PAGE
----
SELECT pv.ProductID, v.VendorID, v.Name FROM Purchasing.ProductVendor pv JOIN Purchasing.Vendor v ON (pv.VendorID = v.VendorID) WHERE StandardPrice > $10 AND Name LIKE N'F%'
The previous examples specified the join conditions in the FROM clause, which is the preferred method. The following query contains the same join condition specified in the WHERE clause:
SELECT pv.ProductID, v.VendorID, v.Name FROM Purchasing.ProductVendor pv, Purchasing.Vendor v WHERE pv.VendorID = v.VendorID AND StandardPrice > $10 AND Name LIKE N'F%'
The select list for a join can reference all the columns in the joined tables, or any subset of the columns. The select list is not required to contain columns from every table in the join. For example, in a three-table join, only one table can be used to bridge from one of the other tables to the third table, and none of the columns from the middle table have to be referenced in the select list.
Although join conditions usually have equality comparisons (=), other comparison or relational operators can be specified, as can other predicates. For more information, see Using Operators in Expressions and WHERE (Transact-SQL).
When SQL Server processes joins, the query engine chooses the most efficient method (out of several possibilities) of processing the join. Although the physical execution of various joins uses many different optimizations, the logical sequence is:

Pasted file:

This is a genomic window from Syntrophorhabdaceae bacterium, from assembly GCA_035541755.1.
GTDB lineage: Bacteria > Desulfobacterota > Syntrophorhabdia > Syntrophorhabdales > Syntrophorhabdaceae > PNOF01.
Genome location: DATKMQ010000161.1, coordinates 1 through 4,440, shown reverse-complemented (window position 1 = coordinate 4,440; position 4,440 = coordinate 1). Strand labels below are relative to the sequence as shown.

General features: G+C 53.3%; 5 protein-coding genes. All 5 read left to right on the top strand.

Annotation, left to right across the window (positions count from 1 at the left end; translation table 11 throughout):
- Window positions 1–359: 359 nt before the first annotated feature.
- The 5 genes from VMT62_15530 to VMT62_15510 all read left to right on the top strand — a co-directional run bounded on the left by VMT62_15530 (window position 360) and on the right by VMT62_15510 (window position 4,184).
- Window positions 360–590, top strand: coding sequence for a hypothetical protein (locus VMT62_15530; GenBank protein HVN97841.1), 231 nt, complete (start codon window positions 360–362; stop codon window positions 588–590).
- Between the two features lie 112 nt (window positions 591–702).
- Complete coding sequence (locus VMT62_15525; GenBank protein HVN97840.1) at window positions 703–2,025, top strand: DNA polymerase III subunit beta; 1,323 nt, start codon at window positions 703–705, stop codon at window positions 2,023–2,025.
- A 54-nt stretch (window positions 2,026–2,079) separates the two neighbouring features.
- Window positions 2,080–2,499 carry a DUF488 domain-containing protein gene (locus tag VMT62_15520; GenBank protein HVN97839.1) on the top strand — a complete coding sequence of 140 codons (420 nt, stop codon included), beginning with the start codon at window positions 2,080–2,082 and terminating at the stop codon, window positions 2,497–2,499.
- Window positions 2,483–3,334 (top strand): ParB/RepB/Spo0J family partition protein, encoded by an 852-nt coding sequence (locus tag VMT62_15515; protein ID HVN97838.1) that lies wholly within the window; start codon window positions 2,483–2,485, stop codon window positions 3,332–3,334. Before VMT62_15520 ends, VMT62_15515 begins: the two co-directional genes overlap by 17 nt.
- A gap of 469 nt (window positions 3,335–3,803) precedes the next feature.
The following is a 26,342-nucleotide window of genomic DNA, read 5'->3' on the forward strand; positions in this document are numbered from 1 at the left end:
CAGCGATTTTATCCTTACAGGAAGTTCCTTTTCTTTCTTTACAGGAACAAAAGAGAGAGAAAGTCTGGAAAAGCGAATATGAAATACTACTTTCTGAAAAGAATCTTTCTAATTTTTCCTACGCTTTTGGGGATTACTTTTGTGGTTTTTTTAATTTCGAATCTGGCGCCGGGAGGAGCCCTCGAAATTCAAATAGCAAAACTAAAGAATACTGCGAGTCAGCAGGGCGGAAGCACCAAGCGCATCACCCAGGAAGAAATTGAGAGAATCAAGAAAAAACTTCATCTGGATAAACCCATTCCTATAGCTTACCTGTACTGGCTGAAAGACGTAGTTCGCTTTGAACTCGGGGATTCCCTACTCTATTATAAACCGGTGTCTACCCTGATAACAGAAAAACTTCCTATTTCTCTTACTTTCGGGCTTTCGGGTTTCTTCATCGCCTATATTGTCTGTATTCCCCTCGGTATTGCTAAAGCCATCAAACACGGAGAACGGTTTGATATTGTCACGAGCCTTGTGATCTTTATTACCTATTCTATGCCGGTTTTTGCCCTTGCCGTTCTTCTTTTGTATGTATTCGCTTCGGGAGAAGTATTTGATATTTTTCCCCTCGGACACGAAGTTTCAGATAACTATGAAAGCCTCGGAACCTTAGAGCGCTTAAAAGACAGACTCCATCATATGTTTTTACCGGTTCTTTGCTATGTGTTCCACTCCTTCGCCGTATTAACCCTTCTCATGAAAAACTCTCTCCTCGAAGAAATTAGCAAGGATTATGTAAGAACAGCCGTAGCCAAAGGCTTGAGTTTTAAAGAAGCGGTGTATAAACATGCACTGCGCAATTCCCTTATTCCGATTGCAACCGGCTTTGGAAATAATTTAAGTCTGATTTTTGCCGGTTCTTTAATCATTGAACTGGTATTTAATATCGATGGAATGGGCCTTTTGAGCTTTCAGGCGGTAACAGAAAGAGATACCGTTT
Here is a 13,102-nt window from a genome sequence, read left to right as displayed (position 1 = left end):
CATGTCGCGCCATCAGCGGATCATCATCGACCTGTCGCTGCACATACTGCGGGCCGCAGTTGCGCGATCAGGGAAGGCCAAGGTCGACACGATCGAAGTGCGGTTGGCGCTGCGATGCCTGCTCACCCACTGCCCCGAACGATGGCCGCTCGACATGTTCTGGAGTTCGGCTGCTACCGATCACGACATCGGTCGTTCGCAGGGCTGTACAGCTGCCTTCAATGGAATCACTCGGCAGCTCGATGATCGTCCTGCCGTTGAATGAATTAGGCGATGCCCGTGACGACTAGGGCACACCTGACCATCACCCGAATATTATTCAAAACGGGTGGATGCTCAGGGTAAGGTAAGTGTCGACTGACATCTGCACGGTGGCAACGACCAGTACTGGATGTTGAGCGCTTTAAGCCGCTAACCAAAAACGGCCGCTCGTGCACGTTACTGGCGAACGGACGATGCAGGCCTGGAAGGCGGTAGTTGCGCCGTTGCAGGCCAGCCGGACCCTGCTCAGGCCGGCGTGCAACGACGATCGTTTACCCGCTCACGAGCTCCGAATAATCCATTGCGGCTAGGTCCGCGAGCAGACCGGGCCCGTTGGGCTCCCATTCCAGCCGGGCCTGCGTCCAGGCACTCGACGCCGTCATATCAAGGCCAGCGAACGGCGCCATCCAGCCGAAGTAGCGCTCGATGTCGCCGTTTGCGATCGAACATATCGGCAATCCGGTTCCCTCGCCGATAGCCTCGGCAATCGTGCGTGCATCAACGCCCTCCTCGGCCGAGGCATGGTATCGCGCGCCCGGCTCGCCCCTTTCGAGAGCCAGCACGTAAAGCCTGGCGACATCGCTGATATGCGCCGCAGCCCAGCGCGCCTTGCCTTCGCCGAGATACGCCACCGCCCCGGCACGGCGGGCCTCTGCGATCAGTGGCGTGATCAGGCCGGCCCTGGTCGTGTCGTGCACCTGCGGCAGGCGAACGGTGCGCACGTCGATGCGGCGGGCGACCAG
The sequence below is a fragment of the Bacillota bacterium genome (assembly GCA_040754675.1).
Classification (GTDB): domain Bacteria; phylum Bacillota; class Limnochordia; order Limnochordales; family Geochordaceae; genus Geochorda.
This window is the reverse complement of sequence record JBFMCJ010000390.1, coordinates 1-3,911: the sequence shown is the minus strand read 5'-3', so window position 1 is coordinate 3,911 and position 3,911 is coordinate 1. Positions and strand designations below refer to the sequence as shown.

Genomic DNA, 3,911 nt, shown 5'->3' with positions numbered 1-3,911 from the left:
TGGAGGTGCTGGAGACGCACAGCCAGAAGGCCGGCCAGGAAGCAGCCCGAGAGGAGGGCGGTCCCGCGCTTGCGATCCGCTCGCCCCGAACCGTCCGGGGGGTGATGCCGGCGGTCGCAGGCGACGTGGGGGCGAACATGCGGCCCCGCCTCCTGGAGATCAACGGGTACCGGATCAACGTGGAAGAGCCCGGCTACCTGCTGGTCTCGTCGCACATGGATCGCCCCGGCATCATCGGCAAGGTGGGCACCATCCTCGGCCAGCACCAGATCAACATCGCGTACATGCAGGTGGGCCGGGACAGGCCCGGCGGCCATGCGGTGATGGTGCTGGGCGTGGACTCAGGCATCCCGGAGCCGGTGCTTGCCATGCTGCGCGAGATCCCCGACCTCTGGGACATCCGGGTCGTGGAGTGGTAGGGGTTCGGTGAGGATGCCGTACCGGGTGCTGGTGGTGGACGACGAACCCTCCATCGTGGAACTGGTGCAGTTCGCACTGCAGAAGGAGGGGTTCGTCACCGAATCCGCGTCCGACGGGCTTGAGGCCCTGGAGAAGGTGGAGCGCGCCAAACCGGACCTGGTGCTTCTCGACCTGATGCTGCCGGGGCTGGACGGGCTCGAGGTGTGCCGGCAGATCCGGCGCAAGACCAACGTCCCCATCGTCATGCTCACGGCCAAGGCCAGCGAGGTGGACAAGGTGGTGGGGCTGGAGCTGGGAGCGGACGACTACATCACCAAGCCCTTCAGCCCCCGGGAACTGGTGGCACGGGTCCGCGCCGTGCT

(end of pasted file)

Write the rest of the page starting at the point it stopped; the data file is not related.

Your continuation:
- The join conditions in the FROM clause are applied.
- The join conditions and search conditions from the WHERE clause are applied.
- The search conditions from the HAVING clause are applied.
This sequence can sometimes influence the results of the query if conditions are moved between the FROM and WHERE clauses.
Columns used in a join condition are not required to have the same name or be the same data type. However, if the data types are not identical, they must be compatible, or be types that SQL Server can implicitly convert. If the data types cannot be implicitly converted, the join condition must explicitly convert the data type using the CAST function. For more information about implicit and explicit conversions, see Data Type Conversion (Database Engine).
Most queries using a join can be rewritten using a subquery (a query nested within another query), and most subqueries can be rewritten as joins. For more information about subqueries, see Subquery Fundamentals.
Tables cannot be joined directly on ntext, text, or image columns. However, tables can be joined indirectly on ntext, text, or image columns by using SUBSTRING. For example, SELECT * FROM t1 JOIN t2 ON SUBSTRING(t1.textcolumn, 1, 20) = SUBSTRING(t2.textcolumn, 1, 20) performs a two-table inner join on the first 20 characters of each text column in tables t1 and t2. In addition, another possibility for comparing ntext or text columns from two tables is to compare the lengths of the columns with a WHERE clause, for example :
WHERE DATALENGTH(p1.pr_info) = DATALENGTH(p2.pr_info)